Economic Difficulties

Colombia has one of the highest income inequalities in the world, despite antithetically remaining in the middle-income range economy for the past 60 years and its economic growth outpacing its regional peers.[10] In 2012, the ratio of the average income for the top 10% and bottom 10% was 37:1.[11] In conjunction with the social inequality, almost 34% of the population live below the national poverty line and 8.2% live on less than US$1.25/day.[12] The ongoing armed conflict, disjointed urban and rural contexts and limitations in subnational administrative capacity has generated stark inequality among regions.[13] Taking steps towards inclusive growth is vital to successfully eradicate poverty, provide opportunities for the growing middle class and solidify progress towards lasting peace. The vast majority of those living in poverty are farmers and peasants from rural Colombia who depend upon the agricultural sector for employment.[14] In order to combat the vast economic inequality in Colombia, there must be investment in regional areas, in the agricultural sector and a stronger land access framework.

The conflict has stunted technological development in the area leaving the sector without the necessary infrastructure and transport links to keep up with neighbouring States.[15] Guerrilla groups have also accumulated large portions of land for cocoa cultivation in remote areas.[16] To add to the modern challenges, more than 40% of land ownership is informal,[17] which presents an ongoing issue that has been the cause of much tension between landowners and local peasants. Land access reform was the first agenda item to be negotiated between FARC and the Government and both parties reached an agreement in 2013 that the chief Government negotiator said would radically transform rural Colombia, go beyond the traditional view of agrarian reform and was aimed at closing the gap between rural and urban Colombia.[18]

It remains to be seen how effectively the measures negotiation by the joint communiqué are implemented and whether government and private investment can follow to support the sector. However, this initial agreement is an enormous step in the negotiations to take united action for inclusive growth of all socio-economic groups of Colombia and equally distribute the benefits of increase agricultural prosperity.

DDR Challenges

The ‘end of conflict’ brings with it a myriad of challenges that threatened to de-stabilise peace agreements and, as history has shown, return the parties to conflict. Military challenges present some of the most contentious and fragile short-term issues for Colombia including the need for a bilateral ceasefire, the conditions of ‘leaving behind weapons’ (dehación de armas) and the ‘reincorporation, or reintegration’ of FARC members – commonly discussed under the umbrella of disarmament, demobilisation and reintegration (DDR).[19] While the language DDR has been deliberately omitted from the Havana agenda, as FARC rejects the term as appearing tantamount to military defeat,[20] it sets the framework for three significant hurdles that must be overcome in a peace agreement.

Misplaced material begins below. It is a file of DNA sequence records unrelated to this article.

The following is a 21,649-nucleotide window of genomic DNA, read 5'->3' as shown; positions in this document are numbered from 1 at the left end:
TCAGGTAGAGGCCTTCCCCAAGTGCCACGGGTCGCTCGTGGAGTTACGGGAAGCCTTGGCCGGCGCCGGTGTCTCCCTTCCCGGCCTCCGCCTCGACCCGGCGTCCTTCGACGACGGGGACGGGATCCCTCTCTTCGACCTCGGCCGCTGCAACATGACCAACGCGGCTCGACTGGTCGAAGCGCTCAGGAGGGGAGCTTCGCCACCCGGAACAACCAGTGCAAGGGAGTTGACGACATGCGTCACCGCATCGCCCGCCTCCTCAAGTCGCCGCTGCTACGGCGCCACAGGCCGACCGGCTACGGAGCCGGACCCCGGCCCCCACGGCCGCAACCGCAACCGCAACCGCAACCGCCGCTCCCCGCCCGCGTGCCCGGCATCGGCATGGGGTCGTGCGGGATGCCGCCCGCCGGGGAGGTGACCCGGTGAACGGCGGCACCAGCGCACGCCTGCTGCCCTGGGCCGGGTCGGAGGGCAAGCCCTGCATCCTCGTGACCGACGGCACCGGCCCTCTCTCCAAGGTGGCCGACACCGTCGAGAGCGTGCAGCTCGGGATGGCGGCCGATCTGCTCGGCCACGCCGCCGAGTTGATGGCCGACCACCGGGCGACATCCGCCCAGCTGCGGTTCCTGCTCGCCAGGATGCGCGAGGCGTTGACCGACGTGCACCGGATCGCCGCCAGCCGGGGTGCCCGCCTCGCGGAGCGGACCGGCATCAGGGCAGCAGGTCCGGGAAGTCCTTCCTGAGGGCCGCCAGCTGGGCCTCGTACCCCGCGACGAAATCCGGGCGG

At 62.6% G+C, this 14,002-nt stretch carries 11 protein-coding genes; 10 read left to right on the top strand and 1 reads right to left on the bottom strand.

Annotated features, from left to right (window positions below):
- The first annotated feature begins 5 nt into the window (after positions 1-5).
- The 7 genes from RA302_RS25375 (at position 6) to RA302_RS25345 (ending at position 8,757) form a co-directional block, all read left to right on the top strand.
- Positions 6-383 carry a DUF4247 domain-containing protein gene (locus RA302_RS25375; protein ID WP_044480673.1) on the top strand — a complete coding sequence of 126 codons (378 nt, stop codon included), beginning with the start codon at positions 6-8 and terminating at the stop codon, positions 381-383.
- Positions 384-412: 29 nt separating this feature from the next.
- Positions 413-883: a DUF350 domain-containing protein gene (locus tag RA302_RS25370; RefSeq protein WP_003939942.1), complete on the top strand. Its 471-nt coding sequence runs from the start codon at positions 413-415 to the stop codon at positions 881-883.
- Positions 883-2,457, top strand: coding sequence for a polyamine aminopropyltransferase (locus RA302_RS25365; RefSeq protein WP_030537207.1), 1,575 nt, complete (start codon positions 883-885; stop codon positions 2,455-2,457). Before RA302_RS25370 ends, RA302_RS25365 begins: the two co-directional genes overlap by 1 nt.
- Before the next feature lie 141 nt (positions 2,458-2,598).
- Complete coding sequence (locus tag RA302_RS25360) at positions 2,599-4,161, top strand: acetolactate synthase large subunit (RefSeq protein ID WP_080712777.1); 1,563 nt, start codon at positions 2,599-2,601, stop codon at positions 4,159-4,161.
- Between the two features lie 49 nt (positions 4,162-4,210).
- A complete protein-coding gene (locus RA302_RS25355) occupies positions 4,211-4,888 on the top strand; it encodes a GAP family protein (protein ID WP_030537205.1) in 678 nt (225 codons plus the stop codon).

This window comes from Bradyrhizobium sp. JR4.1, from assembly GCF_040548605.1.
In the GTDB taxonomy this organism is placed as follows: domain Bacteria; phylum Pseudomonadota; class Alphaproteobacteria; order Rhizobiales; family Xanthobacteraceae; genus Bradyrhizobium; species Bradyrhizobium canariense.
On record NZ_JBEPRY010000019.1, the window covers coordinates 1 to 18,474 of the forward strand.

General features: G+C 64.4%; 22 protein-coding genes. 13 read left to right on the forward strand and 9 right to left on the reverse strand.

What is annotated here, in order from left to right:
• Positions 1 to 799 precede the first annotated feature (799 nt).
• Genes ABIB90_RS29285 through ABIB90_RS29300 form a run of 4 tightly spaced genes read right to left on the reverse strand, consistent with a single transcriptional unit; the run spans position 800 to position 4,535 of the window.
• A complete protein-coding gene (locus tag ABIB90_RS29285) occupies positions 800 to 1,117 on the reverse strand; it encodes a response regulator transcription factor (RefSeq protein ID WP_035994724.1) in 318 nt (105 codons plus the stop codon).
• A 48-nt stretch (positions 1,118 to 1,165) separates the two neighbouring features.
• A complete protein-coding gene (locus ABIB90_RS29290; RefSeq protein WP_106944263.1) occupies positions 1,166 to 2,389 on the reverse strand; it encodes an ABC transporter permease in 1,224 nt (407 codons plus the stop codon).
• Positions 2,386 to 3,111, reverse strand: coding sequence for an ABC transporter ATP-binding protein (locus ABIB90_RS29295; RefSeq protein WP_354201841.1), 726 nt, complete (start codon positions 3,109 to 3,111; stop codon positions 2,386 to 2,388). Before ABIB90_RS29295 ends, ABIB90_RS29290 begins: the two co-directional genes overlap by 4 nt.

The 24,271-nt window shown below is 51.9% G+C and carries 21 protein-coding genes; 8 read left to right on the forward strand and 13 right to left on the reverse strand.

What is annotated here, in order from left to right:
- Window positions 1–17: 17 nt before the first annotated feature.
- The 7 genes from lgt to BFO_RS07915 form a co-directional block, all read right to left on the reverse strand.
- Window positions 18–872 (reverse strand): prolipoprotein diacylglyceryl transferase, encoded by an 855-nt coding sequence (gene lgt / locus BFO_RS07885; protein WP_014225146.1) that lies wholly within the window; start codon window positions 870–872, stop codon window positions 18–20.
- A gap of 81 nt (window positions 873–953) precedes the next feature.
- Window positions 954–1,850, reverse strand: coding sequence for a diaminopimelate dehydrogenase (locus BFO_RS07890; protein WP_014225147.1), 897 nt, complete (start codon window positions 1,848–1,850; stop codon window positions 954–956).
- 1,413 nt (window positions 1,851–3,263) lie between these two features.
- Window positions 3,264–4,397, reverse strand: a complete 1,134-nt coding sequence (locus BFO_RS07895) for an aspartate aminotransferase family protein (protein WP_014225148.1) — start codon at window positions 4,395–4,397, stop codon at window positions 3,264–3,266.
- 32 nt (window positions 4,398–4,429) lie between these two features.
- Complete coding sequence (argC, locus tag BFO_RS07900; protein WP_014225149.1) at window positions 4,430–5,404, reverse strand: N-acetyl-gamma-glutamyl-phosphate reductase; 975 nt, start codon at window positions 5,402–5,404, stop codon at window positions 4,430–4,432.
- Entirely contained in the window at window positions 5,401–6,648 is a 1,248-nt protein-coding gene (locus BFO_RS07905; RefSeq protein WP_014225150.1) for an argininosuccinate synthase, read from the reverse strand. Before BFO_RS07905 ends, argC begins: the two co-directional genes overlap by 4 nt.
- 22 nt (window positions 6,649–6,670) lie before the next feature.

First, disarmament is a primary goal in the early transition phase, the most vulnerable phase of implementing a peace agreement, and must be executed under a realistic and comprehensive agreement carried out by highly credible agents with the resources and skills to monitor the parties’ disarmament.[21] The Government’s priorities in this phase should include the passing of laws to implement specific provisions in the agreement, as this is crucial to allay FARC’s concerns about compliance and foster confidence in the process.[22]

The parties to the Havana negotiations have already addressed this issue by outlining the political participation agreement which establishes a ‘comprehensive security system’ to protect the ‘rights and liberties’ of all democratic political actors.[23] While such an agreement is promising, the practicalities of disarmament remain precarious as political violence is still prevalent and many groups and civilians harbor deep resentment towards FARC members. While security strategies can be put in place to protect ex-combatants, it comes with the greater issue of transitioning them into ordinary civilian life.

Demobilisation then focuses on processing and discharging individual combatants from armed forces or other armed groups, and the reintegration to transition ex-combatants into society by which they acquire civilian status and gain sustainable employment and income.[24] The major difficulty in the demobilisation and reintegration process arises in transitioning from state based support frameworks to ex-combatants autonomously gaining sustainable employment. It is evident that hiring former combatants and seeking to turn them into law-abiding workers can be a complex task for employers.[25] Given the difficulties ex-combatants face integrating into civil society, many revert to criminal activities or new illegal armed groups. Any government’s ability to deal with these issues is limited, however, through establishing strong DDR frameworks and gaining the support and willingness of ex-combatants to disarm, demobilise and reintegrate ex-combatants can be successful reconnected with civil society over time.

Strategic Outlook for Peace